Who is the Flybrix LEGO Drone Kit for?

Flybrix is a really fun way to introduce a number of core STEM concepts, which makes it ideal for kids—and technically, that’s who it was designed for. But because engineering and coding can get a little complicated, the recommended age for independent experimentation is 13 and up. However, kids younger than 13 can certainly work on Flybrix drones with the help of their parents. In fact, it actually makes a fantastic family hobby.

Ready to start building your own LEGO drones? Click here to order your Flybrix kit today for $198.

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Take a Virtual Tour of One of the Quietest Places on Earth

Paul Robinson, Wikimedia Commons // CC BY-SA
Paul Robinson, Wikimedia Commons // CC BY-SA

Orfield Laboratories in Minneapolis, Minnesota, is notable for what it lacks. Inside the anechoic chamber, you won't hear the sounds of traffic, chatter, or even the hum of appliances. The soundproof room is one of the quietest places on Earth, and you can take a virtual tour of the space in the video below.

According to UPROXX, Orfield Laboratories is primarily used for research. The background noise inside the chamber clocks in at -9.4 dBA. For comparison, the quietest place the average person has access to has sound levels closer to 30 dBA. Without any outside noises to interfere, products tested for noise levels inside the space produce extremely accurate results. The room has other purposes as well, such as preparing astronauts for space missions and freaking out tourists willing to pay for a visit.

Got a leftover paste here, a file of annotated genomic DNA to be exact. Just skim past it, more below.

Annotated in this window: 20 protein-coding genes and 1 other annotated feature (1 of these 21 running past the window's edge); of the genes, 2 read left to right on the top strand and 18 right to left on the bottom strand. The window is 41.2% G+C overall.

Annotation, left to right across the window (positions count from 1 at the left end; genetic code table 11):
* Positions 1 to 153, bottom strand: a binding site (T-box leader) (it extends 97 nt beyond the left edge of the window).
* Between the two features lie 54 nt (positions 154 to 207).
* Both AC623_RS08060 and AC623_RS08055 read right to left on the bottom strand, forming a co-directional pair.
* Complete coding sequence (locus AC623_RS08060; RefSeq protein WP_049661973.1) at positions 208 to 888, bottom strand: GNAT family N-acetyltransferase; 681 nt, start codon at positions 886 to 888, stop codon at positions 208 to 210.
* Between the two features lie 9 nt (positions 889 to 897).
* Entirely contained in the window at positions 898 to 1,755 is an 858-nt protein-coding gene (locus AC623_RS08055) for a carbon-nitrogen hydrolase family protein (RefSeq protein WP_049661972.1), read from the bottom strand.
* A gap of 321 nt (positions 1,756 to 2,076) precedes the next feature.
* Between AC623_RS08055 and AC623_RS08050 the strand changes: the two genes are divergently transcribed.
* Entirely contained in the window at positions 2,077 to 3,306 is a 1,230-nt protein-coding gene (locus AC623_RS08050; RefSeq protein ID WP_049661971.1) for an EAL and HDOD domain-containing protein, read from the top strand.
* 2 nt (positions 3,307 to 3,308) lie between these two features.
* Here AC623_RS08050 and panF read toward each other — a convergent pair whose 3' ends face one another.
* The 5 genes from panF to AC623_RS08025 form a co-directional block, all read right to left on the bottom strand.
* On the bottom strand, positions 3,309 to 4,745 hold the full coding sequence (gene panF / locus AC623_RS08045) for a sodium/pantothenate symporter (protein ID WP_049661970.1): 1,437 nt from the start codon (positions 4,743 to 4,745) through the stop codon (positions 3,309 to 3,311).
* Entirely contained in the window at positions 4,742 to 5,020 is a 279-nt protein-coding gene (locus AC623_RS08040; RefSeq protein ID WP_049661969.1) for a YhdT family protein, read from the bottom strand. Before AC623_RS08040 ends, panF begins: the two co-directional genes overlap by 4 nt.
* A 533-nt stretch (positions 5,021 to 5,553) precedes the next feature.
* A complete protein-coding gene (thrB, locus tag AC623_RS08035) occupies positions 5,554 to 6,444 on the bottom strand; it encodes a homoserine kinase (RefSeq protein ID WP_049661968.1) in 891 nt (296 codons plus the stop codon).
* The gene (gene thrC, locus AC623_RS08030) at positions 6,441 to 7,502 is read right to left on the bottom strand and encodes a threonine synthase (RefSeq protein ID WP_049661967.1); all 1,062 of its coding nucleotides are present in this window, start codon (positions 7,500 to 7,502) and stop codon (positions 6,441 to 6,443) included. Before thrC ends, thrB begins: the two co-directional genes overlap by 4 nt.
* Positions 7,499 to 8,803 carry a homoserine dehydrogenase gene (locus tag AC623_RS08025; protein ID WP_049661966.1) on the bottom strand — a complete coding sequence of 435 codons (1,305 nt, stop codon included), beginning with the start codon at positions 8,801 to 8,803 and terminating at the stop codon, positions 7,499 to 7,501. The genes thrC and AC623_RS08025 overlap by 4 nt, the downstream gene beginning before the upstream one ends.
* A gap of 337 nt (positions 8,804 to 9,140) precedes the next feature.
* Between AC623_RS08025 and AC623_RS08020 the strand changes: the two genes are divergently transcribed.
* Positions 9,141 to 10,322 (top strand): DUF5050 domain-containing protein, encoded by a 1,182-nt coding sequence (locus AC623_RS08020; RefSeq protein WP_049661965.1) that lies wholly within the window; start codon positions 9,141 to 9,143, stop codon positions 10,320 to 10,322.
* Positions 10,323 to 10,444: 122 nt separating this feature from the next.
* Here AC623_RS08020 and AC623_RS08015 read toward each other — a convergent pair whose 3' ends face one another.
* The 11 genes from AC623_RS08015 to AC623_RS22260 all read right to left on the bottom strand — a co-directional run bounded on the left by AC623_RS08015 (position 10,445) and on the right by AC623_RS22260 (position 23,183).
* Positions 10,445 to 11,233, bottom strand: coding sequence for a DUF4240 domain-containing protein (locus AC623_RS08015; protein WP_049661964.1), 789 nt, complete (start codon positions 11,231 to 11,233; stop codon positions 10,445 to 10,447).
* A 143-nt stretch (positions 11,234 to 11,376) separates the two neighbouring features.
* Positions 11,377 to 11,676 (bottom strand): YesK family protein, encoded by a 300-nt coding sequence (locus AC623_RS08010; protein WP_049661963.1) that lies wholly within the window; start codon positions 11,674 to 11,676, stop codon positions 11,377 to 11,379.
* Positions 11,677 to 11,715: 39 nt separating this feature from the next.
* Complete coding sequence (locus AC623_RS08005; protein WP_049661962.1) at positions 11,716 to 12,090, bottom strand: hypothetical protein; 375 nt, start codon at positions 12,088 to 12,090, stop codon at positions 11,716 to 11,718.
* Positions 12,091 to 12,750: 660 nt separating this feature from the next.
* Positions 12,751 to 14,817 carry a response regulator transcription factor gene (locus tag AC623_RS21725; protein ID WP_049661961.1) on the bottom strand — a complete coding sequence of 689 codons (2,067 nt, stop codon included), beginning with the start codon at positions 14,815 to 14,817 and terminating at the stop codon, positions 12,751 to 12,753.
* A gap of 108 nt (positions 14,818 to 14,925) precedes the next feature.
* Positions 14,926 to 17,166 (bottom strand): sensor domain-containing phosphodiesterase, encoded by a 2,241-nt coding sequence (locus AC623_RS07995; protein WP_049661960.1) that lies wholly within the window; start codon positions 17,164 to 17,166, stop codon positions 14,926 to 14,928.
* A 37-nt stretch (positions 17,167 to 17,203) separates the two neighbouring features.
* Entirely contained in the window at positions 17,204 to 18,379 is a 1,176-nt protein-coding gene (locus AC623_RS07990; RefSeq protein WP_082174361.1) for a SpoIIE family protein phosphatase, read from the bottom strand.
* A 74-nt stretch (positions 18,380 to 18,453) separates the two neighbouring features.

Experiencing sound levels lower than what's found in nature has odd effects on the human body. Your ears adapt to pick up sounds that are usually inaudible. With nothing else to fill the space, the sounds of your heart, stomach, and even lungs can become deafening. Dizziness, anxiety, and out-of-body-sensations are a few of the reported responses to spending time in the eerily silent chamber.

Though you won't be able to get the full experience from home, you can pop in a pair of headphones and get a taste of what the room is like in this video. The lab is currently closed to visitors, but when it's open it offers tours starting at $125 per person.

[h/t UPROXX]